The Memory of What We Hear!
Children learn from hearing, years before they learn to read. They know
words, phrases, sentences and complex ideas long before they see these on a page.
Impressionability which decreases with age, is most sensitive in the infant and young
child. During this time, learning occurs by leaps and bounds, from these impressions
which will become lifelong retentions in the memory.
If we begin life, learning to put so much importance on what we hear during our
earliest formative memories, how important are we cued into absorb and remember
what we hear during our adult years. Hearing not only comes first, but may form the
most lasting impressions to memory.
Observe a pet who cannot read. Once they have know if a sound pleases them or not,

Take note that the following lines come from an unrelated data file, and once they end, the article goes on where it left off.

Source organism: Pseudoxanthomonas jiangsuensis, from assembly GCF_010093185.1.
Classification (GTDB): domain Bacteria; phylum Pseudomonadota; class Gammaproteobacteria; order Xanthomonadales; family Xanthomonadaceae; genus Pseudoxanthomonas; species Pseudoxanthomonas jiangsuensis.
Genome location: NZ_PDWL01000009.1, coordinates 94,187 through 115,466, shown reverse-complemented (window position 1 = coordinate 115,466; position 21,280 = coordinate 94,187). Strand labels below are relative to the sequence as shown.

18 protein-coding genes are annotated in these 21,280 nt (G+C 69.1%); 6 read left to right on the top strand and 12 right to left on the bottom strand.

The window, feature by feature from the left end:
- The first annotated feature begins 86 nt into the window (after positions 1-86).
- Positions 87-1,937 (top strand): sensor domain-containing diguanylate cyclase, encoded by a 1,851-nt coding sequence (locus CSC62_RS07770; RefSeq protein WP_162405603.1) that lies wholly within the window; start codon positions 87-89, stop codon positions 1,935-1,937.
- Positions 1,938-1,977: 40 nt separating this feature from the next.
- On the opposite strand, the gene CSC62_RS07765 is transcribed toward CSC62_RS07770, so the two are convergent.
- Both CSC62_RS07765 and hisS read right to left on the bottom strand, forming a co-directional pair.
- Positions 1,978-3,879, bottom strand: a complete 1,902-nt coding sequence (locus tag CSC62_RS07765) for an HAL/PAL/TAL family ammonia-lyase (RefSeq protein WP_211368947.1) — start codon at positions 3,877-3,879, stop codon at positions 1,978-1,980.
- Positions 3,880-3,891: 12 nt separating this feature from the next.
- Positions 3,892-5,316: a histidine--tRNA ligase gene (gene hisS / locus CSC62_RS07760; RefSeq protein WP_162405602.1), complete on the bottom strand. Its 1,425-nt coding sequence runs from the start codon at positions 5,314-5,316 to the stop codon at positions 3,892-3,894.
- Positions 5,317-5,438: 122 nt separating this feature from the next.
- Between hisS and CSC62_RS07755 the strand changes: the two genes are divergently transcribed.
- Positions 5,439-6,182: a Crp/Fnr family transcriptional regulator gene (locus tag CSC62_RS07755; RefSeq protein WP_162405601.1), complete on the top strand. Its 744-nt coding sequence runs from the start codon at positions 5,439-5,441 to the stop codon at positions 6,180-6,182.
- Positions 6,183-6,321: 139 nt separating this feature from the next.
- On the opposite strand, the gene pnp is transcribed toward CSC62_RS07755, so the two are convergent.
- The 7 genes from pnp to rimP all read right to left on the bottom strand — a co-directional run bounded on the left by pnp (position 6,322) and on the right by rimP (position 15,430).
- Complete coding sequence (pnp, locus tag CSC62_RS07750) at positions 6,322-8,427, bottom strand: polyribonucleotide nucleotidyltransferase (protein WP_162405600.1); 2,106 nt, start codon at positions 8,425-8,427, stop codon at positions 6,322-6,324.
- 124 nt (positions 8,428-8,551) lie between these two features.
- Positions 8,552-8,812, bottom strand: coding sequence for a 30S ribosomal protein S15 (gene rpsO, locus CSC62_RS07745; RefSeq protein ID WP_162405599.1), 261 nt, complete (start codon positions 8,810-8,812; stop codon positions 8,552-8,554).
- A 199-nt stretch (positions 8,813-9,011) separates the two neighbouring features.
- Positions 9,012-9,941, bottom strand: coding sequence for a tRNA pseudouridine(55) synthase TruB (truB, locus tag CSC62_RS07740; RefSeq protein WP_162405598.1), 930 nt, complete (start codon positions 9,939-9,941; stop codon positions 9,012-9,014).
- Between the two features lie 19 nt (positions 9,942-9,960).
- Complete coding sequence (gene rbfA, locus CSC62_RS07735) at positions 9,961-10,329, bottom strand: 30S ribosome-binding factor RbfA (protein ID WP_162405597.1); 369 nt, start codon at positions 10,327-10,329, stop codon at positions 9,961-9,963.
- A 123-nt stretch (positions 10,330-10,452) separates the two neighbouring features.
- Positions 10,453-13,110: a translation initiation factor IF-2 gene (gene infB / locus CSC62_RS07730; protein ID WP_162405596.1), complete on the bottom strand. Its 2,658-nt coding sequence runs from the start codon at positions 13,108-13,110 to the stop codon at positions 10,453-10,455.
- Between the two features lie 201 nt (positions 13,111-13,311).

they will react to that sound in the same way for the rest of their lives.
Observe two children. One raised in a shouting family, the other in a family
of quiet adults. Notice how these children act and react as they grow up.
The point is, we remember what we hear, and we remember it subconsciously as well!
You may have read many books in your life. Some you remember, some not. However,
think back to any of the childhood stories that were read to you. Notice how these
have stayed with you because you listened to them.